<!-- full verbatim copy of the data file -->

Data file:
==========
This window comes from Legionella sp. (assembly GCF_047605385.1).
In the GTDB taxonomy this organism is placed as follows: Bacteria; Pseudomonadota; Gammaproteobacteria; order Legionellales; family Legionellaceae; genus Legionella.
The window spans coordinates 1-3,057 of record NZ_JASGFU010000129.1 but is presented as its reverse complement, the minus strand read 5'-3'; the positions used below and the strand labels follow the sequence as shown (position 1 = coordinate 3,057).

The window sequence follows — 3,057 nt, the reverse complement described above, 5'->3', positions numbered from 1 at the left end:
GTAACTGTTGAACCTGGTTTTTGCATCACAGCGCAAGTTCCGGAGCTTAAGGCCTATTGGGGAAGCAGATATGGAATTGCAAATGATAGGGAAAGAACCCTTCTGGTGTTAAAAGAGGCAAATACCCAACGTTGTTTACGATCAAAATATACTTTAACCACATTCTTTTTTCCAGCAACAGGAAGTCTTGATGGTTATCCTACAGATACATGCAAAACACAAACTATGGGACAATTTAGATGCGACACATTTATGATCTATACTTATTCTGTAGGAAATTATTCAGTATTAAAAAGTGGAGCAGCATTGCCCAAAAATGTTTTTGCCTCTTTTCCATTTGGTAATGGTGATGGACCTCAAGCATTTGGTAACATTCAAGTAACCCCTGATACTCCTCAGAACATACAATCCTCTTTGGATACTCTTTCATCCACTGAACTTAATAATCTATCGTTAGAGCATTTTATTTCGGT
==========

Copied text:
This window comes from Legionella sp. (assembly GCF_047605385.1).
In the GTDB taxonomy this organism is placed as follows: Bacteria; Pseudomonadota; Gammaproteobacteria; order Legionellales; family Legionellaceae; genus Legionella.
The window spans coordinates 1-3,057 of record NZ_JASGFU010000129.1 but is presented as its reverse complement, the minus strand read 5'-3'; the positions used below and the strand labels follow the sequence as shown (position 1 = coordinate 3,057).

The window sequence follows — 3,057 nt, the reverse complement described above, 5'->3', positions numbered from 1 at the left end:
GTAACTGTTGAACCTGGTTTTTGCATCACAGCGCAAGTTCCGGAGCTTAAGGCCTATTGGGGAAGCAGATATGGAATTGCAAATGATAGGGAAAGAACCCTTCTGGTGTTAAAAGAGGCAAATACCCAACGTTGTTTACGATCAAAATATACTTTAACCACATTCTTTTTTCCAGCAACAGGAAGTCTTGATGGTTATCCTACAGATACATGCAAAACACAAACTATGGGACAATTTAGATGCGACACATTTATGATCTATACTTATTCTGTAGGAAATTATTCAGTATTAAAAAGTGGAGCAGCATTGCCCAAAAATGTTTTTGCCTCTTTTCCATTTGGTAATGGTGATGGACCTCAAGCATTTGGTAACATTCAAGTAACCCCTGATACTCCTCAGAACATACAATCCTCTTTGGATACTCTTTCATCCACTGAACTTAATAATCTATCGTTAGAGCATTTTATTTCGGT